Linked by Thom Holwerda on Sat 9th Mar 2013 15:42 UTC
Games "For nearly thirty years we've been having this discussion, asking the question: do violent movies, music or video games make people violent? Well according to Brad Bushman and Craig Anderson of Iowa State University, yes. Based on the results of their research they concluded in 2001 that video games and violent media can make people aggressive and violent. Based upon their data and their conclusions, however, it's safe to say that photos of snakes, crispy bacon, or a particularly rigorous game of chess can also make people aggressive and violent." And politicians?
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tanzam75
Member since:
2011-05-19


That has to be the most idiotic thing I've heard this month. Ban "civilians" from carrying guns and guess what happens? The criminals still get them.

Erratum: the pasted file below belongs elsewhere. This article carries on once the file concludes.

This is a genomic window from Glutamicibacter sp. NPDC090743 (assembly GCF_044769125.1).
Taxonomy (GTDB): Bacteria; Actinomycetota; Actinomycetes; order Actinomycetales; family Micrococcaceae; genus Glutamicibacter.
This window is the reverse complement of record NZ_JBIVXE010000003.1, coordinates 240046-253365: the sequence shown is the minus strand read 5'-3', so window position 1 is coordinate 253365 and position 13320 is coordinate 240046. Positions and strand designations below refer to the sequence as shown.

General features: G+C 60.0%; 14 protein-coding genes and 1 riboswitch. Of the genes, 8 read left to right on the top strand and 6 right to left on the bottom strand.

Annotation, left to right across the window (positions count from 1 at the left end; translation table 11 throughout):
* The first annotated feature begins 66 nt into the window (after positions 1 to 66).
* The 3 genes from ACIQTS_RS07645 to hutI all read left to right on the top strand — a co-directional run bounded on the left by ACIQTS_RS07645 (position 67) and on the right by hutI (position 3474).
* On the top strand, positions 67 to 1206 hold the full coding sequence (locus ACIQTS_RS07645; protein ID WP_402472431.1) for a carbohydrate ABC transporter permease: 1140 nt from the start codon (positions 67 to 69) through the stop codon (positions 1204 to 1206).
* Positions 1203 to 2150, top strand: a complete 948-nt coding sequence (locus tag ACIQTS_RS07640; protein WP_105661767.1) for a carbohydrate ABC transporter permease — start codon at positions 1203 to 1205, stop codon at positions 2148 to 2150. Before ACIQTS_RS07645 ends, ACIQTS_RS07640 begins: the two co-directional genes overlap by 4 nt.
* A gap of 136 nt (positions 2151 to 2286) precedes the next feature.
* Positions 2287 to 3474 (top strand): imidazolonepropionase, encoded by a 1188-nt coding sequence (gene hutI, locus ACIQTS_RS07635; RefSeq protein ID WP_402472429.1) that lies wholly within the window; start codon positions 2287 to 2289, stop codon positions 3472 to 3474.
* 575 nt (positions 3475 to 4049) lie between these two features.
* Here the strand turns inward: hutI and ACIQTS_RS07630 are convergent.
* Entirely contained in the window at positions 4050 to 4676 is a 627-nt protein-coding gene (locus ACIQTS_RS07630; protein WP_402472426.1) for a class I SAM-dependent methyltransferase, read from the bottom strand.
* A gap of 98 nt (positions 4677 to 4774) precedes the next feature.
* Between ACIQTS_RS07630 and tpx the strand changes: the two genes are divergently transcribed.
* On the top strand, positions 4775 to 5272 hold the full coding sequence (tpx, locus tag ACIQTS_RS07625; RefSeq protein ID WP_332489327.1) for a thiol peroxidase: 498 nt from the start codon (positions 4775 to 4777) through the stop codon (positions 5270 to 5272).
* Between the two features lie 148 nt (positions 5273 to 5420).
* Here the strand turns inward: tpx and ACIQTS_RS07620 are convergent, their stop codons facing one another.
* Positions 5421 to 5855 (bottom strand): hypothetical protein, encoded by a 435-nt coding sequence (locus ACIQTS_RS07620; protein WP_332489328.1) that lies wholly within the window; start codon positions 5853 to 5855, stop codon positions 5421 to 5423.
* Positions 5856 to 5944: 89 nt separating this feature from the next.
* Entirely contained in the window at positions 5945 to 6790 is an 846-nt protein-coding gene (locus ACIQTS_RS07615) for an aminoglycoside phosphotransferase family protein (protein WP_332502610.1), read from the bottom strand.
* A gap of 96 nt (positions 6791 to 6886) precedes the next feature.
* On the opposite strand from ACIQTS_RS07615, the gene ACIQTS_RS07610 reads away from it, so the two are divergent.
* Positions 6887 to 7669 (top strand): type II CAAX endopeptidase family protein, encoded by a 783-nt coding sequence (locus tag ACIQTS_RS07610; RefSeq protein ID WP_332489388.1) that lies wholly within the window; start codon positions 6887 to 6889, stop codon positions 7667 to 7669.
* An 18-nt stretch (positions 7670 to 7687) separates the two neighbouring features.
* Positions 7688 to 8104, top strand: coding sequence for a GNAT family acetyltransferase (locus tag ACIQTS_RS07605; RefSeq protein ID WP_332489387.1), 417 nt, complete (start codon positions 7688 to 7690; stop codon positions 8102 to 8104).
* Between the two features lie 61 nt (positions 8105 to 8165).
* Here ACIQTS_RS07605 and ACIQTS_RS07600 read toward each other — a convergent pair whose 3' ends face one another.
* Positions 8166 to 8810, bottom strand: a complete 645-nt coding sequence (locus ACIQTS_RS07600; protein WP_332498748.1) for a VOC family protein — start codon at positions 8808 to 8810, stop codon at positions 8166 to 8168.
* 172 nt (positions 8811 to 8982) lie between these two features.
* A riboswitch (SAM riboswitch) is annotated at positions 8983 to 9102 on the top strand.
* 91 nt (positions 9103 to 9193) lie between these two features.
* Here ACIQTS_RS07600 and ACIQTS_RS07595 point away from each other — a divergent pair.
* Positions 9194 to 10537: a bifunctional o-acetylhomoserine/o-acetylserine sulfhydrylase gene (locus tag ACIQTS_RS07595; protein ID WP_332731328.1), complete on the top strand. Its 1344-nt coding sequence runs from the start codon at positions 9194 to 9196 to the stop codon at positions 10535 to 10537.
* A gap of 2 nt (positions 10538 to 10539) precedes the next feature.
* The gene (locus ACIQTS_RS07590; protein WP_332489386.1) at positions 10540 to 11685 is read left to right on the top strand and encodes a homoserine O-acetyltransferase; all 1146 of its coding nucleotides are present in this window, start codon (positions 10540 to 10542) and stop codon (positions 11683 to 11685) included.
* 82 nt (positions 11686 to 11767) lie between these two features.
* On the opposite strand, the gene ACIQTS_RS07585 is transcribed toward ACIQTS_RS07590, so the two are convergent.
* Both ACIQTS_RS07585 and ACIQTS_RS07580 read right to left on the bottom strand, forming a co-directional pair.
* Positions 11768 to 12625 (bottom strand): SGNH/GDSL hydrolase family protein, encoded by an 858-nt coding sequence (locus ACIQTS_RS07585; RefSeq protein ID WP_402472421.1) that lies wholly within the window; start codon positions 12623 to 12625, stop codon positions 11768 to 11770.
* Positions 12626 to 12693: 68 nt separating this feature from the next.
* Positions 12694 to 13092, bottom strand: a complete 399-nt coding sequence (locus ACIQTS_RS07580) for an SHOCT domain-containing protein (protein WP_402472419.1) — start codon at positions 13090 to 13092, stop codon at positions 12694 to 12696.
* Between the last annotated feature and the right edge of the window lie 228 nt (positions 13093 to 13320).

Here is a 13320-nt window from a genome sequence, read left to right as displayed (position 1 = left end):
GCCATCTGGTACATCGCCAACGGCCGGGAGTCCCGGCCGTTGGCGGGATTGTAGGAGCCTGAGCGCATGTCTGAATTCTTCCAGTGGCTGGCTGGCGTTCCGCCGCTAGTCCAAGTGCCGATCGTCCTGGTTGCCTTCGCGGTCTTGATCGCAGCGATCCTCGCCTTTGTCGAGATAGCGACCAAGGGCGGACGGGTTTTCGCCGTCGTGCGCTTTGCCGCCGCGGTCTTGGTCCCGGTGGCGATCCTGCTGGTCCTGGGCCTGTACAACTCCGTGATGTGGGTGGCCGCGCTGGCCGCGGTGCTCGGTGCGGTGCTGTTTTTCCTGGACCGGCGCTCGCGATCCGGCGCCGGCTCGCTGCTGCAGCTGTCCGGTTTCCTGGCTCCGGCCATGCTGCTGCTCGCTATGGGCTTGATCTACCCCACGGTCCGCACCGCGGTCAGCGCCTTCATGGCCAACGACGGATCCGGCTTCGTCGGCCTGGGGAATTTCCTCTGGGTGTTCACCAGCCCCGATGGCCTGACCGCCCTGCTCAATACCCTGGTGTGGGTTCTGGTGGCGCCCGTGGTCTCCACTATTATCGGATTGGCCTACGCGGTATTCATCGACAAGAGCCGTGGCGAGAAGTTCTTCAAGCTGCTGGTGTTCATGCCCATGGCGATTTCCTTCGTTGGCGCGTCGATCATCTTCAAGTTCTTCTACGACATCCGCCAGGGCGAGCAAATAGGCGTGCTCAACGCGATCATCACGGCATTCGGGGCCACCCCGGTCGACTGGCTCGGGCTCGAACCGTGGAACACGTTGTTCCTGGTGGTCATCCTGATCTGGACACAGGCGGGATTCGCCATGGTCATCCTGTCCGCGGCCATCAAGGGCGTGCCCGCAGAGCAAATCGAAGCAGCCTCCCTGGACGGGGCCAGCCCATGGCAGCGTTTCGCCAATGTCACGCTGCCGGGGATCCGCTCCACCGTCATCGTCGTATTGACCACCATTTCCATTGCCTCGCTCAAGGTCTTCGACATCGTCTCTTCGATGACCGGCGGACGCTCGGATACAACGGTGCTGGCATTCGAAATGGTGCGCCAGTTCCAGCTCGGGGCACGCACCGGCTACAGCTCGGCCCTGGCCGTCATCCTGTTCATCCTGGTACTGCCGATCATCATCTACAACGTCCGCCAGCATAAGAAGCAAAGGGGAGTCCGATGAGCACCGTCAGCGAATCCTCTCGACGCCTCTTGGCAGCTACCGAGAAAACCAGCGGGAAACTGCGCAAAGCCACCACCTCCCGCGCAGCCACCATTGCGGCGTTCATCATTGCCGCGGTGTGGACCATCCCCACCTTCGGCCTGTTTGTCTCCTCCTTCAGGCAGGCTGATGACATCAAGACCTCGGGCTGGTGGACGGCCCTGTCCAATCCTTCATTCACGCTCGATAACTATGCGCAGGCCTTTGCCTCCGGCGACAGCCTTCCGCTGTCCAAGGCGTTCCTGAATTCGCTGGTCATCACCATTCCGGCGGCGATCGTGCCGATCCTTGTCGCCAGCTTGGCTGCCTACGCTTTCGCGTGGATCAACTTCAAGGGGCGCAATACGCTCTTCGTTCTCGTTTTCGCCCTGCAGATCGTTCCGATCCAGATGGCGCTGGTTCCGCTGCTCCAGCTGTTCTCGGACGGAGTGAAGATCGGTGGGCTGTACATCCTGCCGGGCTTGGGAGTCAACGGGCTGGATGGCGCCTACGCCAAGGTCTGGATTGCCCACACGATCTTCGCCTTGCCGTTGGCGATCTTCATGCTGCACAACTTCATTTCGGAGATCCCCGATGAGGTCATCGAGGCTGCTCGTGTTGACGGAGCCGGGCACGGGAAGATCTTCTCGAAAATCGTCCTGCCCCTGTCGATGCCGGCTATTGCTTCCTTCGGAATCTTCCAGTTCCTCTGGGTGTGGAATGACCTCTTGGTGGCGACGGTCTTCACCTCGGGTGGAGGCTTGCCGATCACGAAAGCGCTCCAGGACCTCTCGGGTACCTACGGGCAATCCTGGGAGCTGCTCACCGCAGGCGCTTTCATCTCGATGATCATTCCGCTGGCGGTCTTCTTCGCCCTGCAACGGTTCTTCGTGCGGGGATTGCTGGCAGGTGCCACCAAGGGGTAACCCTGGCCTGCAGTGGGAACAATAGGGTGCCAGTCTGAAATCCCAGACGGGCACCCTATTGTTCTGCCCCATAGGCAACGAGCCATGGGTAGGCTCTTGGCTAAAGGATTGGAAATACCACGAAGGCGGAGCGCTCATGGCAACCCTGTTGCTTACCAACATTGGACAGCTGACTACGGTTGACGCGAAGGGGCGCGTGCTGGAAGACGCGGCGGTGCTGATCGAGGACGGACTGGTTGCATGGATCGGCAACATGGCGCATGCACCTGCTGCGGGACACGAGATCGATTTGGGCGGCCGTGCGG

Fewer criminals will have guns. And that is a good thing -- even if the occasional ultra-violent criminal gets an illegal gun anyway.

It's simple game theory. The criminals arm themselves to the extent that they feel they need to, in order to be successful in their lives of crime. If everyone else has guns, they're unlikely to buy an illegal rocket launcher on the world arms market, because that would be overkill. Similarly, if everyone else has knives, they're unlikely to buy an illegal gun, because that would be overkill.

We see this in lots of places. In England, for example, the police normally go around unarmed -- and resist calls for them to routinely carry guns. They argue that if they carried guns, then so would the criminals. And so they've gained no relative advantage over the criminals -- except that they've just managed to raise the overall violence level in society. In so doing, they make it more likely that they themselves will get shot in the line of duty.

Now, do the police in England get shot and killed from time to time, because they are unarmed? Yes. But much less often. When you bring down the overall level of gun ownership, you also bring down the overall violence level of society.

Edited 2013-03-10 00:00 UTC

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